Chicken Ethology: An Overview
Though their average stocks number more than 19 billion worldwide, domestic chickens (Gallus gallus) are one of the most oppressed animals on the planet. In the US alone, over 8 billion chickens are slaughtered annually for their meat. Most are raised on factory farms where they live in cramped conditions and are genetically manipulated to grow abnormally large at an unnaturally fast rate. As a result, they suffer a number of physical and metabolic disorders, including lameness and sudden death syndrome.
Because of chickens’ predominant status as commodities, most people rarely think about them as individuals with complex personalities. However, the author of the current paper thoroughly examined peer-reviewed research on cognition, emotion, personality, and sociality in chickens and found that they possess a number of capacities that make them just as complex as many other bird and mammal species.
The author begins by summarizing domestic chickens’ evolutionary history and phylogeny, noting the importance of this information because it is intentionally overlooked and obscured in the process of commoditization. She then summarizes leading edge chicken research in the areas of visual cognition, numerical abilities, time perception, episodic memory (i.e., ability to remember personal experiences), self-control (i.e., ability to resist immediate gratification), reason and logic, communication, social cognition (i.e., use of cognitive skills in a social setting), emotion, and personality. She concludes that chickens possess the following:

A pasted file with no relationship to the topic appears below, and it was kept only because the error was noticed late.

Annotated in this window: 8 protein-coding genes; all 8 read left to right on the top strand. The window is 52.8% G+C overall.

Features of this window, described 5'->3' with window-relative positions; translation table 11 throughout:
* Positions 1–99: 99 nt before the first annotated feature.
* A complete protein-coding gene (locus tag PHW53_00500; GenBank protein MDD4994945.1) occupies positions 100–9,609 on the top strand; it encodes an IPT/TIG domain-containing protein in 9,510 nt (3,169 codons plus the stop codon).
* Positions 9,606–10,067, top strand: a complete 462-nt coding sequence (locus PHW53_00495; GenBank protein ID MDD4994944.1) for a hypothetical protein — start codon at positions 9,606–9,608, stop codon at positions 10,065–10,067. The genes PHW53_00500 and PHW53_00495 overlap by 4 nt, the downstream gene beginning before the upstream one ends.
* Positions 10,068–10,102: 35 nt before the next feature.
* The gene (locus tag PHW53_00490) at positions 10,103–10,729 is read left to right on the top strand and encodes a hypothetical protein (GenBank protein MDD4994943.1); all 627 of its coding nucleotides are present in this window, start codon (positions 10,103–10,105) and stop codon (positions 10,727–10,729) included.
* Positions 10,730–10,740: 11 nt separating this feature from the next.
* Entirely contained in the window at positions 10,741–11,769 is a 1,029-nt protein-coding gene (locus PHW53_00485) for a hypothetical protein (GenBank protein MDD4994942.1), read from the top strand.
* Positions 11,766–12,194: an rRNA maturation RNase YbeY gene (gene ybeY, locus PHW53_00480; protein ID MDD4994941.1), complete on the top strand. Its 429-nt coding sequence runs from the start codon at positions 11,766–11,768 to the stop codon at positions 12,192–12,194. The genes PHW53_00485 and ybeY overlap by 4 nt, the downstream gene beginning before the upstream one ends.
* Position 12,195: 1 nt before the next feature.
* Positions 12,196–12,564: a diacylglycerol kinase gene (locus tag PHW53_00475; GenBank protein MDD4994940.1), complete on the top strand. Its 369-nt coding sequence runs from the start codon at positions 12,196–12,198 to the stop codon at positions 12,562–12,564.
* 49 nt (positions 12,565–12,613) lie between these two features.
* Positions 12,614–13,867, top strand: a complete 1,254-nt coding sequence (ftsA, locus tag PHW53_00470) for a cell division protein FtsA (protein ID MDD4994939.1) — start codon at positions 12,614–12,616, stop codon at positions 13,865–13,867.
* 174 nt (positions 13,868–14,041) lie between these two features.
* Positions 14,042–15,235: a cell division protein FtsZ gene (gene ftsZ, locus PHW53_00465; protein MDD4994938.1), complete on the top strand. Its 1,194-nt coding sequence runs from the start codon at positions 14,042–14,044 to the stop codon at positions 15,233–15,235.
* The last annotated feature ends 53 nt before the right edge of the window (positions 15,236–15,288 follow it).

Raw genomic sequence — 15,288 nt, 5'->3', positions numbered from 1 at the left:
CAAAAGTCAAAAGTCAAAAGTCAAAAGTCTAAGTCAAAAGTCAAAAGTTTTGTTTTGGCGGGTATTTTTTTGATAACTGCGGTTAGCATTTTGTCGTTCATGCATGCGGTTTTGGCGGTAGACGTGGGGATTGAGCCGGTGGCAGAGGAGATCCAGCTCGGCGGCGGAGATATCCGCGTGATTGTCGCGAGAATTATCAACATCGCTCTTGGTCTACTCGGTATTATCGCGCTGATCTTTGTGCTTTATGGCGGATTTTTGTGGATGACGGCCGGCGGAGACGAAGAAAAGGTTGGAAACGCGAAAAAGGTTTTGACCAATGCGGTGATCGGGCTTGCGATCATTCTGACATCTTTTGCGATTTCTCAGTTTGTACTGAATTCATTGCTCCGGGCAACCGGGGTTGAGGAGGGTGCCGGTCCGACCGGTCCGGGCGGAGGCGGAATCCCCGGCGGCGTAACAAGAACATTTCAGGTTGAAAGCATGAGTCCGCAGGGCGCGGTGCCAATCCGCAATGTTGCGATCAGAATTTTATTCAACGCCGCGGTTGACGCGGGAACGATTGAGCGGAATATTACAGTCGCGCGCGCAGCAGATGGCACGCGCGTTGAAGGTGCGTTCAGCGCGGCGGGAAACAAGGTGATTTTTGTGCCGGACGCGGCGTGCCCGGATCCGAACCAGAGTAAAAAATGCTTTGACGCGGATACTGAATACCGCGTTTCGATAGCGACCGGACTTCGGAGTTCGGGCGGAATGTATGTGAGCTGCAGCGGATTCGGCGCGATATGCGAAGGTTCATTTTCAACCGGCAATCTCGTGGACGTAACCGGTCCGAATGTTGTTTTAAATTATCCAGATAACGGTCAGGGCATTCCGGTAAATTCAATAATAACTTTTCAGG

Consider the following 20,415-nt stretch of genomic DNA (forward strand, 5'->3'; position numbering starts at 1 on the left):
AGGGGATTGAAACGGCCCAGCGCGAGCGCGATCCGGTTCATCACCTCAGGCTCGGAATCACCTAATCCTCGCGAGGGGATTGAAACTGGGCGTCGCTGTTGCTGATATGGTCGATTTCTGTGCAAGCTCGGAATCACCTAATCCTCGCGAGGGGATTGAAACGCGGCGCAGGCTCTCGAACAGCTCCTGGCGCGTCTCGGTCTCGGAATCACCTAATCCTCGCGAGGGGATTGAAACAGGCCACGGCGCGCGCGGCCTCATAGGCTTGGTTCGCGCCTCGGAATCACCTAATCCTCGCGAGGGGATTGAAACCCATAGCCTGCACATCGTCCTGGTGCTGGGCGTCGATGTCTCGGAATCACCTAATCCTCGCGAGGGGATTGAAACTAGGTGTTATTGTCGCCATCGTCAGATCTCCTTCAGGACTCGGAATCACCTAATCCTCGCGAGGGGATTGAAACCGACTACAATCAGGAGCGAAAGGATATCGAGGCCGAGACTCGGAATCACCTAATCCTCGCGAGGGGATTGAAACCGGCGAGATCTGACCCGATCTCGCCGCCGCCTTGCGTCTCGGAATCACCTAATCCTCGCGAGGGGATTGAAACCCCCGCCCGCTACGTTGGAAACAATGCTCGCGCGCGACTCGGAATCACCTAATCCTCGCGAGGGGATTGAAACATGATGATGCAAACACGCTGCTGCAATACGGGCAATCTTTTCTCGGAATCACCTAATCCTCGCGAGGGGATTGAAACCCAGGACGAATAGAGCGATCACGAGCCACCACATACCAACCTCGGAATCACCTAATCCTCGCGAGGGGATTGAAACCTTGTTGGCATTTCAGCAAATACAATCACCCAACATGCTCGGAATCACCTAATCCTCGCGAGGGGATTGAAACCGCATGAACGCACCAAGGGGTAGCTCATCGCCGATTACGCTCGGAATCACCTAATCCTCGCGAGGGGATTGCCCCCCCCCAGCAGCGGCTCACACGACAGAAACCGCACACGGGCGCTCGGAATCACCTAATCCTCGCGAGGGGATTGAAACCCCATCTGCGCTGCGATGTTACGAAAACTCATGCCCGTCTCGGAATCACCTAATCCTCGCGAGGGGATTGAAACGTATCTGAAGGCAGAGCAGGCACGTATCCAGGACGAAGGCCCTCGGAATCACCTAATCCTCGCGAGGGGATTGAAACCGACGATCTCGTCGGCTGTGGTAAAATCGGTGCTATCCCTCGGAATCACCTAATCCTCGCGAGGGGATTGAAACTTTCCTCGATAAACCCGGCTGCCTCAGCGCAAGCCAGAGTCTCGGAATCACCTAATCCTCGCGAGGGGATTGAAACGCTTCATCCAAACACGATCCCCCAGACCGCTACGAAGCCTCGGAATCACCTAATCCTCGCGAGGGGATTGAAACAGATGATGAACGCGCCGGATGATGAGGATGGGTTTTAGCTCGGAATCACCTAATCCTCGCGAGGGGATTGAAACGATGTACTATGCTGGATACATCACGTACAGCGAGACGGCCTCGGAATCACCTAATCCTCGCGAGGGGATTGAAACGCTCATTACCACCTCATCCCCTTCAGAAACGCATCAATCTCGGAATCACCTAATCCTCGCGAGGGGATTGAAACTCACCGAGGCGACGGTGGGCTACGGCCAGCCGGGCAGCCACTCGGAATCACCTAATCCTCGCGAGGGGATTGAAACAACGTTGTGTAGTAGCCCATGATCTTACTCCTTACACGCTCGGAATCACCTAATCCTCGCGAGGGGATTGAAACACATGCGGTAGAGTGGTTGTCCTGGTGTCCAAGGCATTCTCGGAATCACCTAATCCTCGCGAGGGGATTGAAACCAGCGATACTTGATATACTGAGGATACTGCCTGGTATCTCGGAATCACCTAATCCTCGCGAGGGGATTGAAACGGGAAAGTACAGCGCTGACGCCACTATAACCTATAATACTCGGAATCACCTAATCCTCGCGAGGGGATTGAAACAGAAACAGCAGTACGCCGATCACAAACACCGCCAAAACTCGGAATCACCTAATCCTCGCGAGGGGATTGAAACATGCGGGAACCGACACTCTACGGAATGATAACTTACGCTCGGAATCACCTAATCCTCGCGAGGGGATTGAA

- The ability to understand visual and spatial cues, including object permanence and illusory contours
- Some understanding of numbers and basic arithmetic
- Measures of self-control and self-assessment
- Various and complex communication, including referential communication
- Some capacity for reason and making logical inferences
- The ability to perceive time and anticipate future events
- The ability to learn from their peers (i.e., social learning)
- Complex negative and positive emotions, including empathy and susceptibility to emotional contagion
The author acknowledges that scientific literature on chicken cognition and behavior is “sparse” outside of their instrumental use as food. Yet despite a lack of published studies, the author’s review here is broad and deep. As such, it could easily serve as a kind of domestic chicken fact sheet for animal advocates.
Importantly, understanding the capacities of animals like chickens can bolster our ability to empathize with them. Under the right circumstances, empathy encourages individuals to take a stand against the gross mistreatment of animals on factory farms, as well as to fight for higher, enforceable welfare standards.